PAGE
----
Trump suggests immigrants allowed into U.S. illegally to vote

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Republican presidential nominee Donald Trump holds a rally with supporters in Aston, Pennsylvania, U.S. September 22, 2016. REUTERS/Jonathan Ernst - RTSP1JN

Republican presidential nominee Donald Trump holds a rally with supporters in Aston, Pennsylvania, U.S. September 22, 2016. Photo by Jonathan Ernst/Reuters

NEW YORK — Seizing on comments from a Border Patrol union leader, Donald Trump said Friday that agents have been told to allow immigrants into the United States illegally “so they can vote in the election.” But he offered no evidence to support his most recent claim that presidential voting may be tainted by fraud.

In a round table on border security, Trump responded to comments from Art Del Cueto, a vice president for the National Border Patrol Council, who told the candidate that officials in the U.S. are being directed to ignore immigrants’ criminal histories and speed up citizenship applications.

“They are letting people pour into the country so they can go ahead and vote,” the Republican presidential candidate responded, saying it would be ignored by the media.

Neither Del Cueto nor Trump offered evidence to back up the idea immigration officials are taking action to allow people who have recently crossed the border to cast ballots on Election Day. A union spokesman later acknowledged the discussion was misleading. Newly admitted immigrants are not permitted to vote, a right that is reserved for citizens.

Trump has repeatedly said he fears the election will be rigged and has made a hard-line stance on immigration a centerpiece of his campaign. His latest provocative claim comes as Trump and Democrat Hillary Clinton are increasingly focused on their second debate, a town-hall style confrontation Sunday night. Clinton spent Friday preparing with advisers near her suburban New York home.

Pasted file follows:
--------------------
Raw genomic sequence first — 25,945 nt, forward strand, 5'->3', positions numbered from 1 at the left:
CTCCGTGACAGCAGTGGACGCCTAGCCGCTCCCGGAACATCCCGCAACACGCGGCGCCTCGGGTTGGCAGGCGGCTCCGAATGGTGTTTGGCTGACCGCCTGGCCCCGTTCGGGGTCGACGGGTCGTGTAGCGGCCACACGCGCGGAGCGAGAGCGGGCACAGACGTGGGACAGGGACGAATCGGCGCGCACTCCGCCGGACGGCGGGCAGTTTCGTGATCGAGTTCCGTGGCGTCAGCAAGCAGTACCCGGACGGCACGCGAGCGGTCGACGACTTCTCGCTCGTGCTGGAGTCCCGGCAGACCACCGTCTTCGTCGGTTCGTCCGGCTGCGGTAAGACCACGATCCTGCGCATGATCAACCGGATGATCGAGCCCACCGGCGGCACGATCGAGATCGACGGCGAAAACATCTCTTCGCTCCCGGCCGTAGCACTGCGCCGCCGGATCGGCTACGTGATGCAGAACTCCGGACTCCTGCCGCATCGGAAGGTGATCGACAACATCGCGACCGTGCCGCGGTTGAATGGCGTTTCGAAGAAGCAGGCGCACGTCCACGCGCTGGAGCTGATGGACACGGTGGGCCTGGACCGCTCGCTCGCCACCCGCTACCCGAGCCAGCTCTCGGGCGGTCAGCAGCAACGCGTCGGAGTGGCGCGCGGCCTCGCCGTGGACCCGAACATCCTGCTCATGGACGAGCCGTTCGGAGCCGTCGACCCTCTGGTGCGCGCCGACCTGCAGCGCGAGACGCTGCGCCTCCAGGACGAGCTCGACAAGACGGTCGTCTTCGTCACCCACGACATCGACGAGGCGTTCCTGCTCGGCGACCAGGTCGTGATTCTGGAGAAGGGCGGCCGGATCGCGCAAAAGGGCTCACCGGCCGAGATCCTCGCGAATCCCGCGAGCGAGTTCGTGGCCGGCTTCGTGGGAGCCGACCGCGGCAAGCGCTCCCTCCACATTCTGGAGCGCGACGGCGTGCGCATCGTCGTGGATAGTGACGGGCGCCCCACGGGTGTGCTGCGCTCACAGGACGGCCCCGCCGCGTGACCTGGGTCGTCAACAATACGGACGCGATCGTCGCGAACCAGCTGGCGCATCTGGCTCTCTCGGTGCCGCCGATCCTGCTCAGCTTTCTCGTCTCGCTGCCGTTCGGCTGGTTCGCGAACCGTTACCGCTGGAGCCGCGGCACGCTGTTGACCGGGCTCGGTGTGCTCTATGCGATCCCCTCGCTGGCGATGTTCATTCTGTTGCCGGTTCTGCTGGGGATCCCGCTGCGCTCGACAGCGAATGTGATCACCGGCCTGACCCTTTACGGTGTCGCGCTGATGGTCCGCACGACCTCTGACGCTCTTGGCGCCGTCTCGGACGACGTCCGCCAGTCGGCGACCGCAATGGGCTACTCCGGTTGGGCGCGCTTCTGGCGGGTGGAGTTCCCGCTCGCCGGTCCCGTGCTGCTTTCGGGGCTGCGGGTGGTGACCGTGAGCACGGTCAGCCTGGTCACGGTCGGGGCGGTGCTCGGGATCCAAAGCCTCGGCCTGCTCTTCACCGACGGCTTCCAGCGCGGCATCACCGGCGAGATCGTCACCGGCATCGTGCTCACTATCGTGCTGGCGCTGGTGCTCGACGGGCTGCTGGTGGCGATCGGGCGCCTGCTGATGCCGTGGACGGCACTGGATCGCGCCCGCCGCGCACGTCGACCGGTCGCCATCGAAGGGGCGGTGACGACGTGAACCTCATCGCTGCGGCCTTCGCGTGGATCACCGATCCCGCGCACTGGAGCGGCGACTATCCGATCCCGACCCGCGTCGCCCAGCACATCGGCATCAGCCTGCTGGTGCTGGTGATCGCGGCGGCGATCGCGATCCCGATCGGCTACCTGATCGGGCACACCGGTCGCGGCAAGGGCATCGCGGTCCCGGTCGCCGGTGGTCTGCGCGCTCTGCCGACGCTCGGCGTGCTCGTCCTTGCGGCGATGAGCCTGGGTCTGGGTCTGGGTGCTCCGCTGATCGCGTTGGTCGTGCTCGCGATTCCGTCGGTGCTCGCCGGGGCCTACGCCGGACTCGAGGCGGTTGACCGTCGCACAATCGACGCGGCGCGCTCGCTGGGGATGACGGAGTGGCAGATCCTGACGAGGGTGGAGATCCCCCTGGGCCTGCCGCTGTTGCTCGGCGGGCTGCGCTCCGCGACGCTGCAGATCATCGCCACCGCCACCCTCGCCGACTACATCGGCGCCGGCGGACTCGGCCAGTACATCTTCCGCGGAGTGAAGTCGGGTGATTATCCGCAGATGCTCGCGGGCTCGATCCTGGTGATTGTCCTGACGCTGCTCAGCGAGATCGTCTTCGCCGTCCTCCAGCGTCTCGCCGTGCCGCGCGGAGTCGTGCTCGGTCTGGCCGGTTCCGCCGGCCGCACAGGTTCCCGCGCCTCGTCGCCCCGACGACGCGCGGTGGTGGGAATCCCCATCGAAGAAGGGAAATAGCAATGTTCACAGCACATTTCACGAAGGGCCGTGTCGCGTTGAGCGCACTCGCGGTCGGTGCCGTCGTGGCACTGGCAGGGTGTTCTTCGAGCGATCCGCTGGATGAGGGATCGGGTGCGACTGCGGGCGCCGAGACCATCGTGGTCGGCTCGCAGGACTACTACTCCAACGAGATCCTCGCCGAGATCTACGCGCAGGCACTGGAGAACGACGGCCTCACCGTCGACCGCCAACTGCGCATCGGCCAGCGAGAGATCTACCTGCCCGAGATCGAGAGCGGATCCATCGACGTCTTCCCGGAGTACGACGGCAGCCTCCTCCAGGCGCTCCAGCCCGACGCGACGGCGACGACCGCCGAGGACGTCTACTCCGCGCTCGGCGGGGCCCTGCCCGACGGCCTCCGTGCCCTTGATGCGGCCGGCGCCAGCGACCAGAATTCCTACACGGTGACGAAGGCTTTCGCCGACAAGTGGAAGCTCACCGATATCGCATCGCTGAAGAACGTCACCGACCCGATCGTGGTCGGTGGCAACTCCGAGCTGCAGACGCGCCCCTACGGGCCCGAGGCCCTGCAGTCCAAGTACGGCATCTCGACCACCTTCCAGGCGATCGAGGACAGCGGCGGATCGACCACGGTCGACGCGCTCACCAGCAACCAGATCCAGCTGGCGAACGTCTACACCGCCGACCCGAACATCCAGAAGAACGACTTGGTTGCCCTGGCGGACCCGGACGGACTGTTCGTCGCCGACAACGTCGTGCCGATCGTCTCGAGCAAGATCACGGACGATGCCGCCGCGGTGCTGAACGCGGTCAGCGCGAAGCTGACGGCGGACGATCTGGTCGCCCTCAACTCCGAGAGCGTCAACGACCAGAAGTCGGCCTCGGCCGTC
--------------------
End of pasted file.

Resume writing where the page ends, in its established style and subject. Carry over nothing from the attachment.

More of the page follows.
It’s a critical moment for Trump, who after a rough performance in last week’s debate is tasked with showing he can stick to his campaign message and steer clear of comments likely to alienate moderate voters.

Trump showed little success on that front Friday. The New York businessman weighed in on the contentious racially charged “Central Park Five” rape case, in which five black teenage boys were convicted in the attack on a 28-year-old white woman jogging through Central Park.

But in 2002, another man confessed to the crime and DNA evidence linked him to the crime scene. The five who were convicted received a $41 million settlement from New York State in 2014.

“They admitted they were guilty,” Trump said in a statement to CNN that was published Friday. “The police doing the original investigation say they were guilty. The fact that that case was settled with so much evidence against them is outrageous. And the woman, so badly injured, will never be the same.”

Trump and Clinton had been treading somewhat lightly on the campaign trail in recent days, as Hurricane Matthew barreled down on Florida and the campaigns tried to show sensitivity to the unfolding crisis in the swing state.

Both candidates received briefings by phone from top Homeland Security and Federal Emergency Management Agency officials on the storm and issued statements urging residents to stay safe.

Trump, however, quickly veered from his message of support.

After the round table at Trump Tower, National Border Patrol Council spokesman Shawn Moran said discussion between the candidate and the union leader was misleading.

Border Patrol agents have indeed seen an increase in attempts to cross the U.S.-Mexico border illegally, Moran said. And, separately, union officials believe that United States Citizen and Immigration Services is working to speed up processing of citizenship applications before the November election. Moran said the discussion conflated the two separate issues.

The process of achieving citizenship takes years. Citizenship applications are handled by USCIS, not the Border Patrol.

There is no evidence that USCIS officials have been directed to quickly approve citizenship applications, though some lawmakers have asked the agency to address such reports. The union pointed to an internal email showing that overtime was offered to workers in a Houston field office to process pending citizenship applications, but there is nothing in the note directing officials to speed up the approval process or ignore an applicant’s criminal history.

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